In 2012, Oxford University Press published The Early Text of the New Testament, edited by myself and my friend Chuck Hill. The volume was designed to assess the most primitive state of the NT text available from our sources. It covered three main subject areas: (1) The textual and scribal culture of early Christianity; (2) The manuscript tradition itself; and (3) Citations of the NT in early Christian writings.
Contributors included Tjitze Baarda, Jeff Bingham, Juan Chapa, Scott Charlesworth, Carl Cosaert, J.K. Elliott, Paul Foster, Harry Gamble, Peter Head, Juan Hernandez, Larry Hurtado, Tobias Nicklas, Stan Porter, Dieter Roth, James Royse, Billy Todd, Christopher Tuckett, Joseph Verheyden, Tommy Wasserman, and Peter Williams.
Chuck and I also contributed. My article was entitled, “Early Christian Attitudes toward the Reproduction of Texts,” where I explored what Christians actually said about textual reproduction (and what they said about the sanctity of their texts), as opposed to what they actually did in textual reproduction (which is another matter altogether).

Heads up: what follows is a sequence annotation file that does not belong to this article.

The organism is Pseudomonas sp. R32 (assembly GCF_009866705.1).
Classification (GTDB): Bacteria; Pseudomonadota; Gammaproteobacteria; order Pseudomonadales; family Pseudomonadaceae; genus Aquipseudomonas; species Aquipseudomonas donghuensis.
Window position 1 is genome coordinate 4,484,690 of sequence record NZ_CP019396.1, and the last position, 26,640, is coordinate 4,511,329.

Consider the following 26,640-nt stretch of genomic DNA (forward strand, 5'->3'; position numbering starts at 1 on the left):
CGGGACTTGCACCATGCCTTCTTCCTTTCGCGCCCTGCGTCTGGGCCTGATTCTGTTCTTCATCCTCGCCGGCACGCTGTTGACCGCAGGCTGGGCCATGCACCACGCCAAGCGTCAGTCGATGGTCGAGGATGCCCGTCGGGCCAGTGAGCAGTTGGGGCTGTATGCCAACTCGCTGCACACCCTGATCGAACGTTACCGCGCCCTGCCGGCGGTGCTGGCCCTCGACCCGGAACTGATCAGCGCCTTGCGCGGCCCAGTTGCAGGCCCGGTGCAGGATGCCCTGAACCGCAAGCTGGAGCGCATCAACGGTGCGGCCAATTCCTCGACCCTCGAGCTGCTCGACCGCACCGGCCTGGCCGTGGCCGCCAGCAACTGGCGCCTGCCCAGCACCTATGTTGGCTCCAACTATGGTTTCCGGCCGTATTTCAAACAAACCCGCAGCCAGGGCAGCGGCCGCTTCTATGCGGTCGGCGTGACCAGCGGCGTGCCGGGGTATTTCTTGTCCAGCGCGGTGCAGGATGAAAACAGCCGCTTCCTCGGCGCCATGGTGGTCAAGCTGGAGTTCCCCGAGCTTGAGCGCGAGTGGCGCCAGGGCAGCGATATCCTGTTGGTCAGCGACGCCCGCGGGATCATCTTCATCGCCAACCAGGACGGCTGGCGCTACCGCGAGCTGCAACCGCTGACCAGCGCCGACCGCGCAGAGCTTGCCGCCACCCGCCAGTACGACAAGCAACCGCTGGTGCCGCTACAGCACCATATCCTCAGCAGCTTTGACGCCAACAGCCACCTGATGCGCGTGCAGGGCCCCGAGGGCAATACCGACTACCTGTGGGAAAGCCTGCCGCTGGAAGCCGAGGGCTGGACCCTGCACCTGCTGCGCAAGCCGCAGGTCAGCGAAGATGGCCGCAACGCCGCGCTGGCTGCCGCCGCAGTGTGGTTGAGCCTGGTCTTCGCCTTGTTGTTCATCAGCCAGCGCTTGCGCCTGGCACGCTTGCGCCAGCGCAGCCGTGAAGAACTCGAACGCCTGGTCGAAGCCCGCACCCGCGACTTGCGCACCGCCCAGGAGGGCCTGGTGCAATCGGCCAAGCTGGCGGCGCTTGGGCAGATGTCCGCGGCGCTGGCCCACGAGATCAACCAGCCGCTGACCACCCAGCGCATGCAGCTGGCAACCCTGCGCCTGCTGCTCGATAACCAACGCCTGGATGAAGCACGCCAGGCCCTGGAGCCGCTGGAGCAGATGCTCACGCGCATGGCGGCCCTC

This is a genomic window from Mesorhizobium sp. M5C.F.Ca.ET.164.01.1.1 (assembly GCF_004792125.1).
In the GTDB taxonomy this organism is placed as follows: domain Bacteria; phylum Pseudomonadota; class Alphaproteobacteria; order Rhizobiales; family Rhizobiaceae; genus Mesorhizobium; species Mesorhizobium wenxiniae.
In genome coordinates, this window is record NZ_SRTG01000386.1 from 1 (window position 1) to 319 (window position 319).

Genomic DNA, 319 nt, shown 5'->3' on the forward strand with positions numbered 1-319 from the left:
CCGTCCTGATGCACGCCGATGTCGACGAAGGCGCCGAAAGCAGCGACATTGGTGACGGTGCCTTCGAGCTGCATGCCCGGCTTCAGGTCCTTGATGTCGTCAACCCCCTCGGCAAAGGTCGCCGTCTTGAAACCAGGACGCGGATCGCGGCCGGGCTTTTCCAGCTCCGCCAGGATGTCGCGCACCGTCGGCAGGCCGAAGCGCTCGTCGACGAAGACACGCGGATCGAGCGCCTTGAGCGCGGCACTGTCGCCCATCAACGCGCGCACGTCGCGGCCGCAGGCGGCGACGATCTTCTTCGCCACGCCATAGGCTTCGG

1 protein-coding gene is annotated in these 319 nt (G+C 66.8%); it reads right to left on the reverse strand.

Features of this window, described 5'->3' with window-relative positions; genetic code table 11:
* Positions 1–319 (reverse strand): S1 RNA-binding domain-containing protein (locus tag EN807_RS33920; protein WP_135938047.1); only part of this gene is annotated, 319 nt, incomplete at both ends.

Chuck wrote a fantastic article entitled, “‘In These Very Words’: Methods and Standards of Literary Borrowing in the Second Century.” He tackled the well-worn issue of patristic citations of NT texts and whether we should expect those citations to reflect the actual state of the text.
One of the biggest complaints we got from students (and fellow scholars!) was the excruciatingly high cost of the book–$175. Of course, this is not unusual for a large (483 pp.) book from Oxford, but it is painful nonetheless.
On this score, I just received the good news yesterday from OUP, that the paperback edition is now available, and for the bargain price of only $45. So, for all of those who might have delayed purchasing the book due to the high price, now is a good time. And maybe now I will not feel so guilty if I assign it as required reading for one of my classes!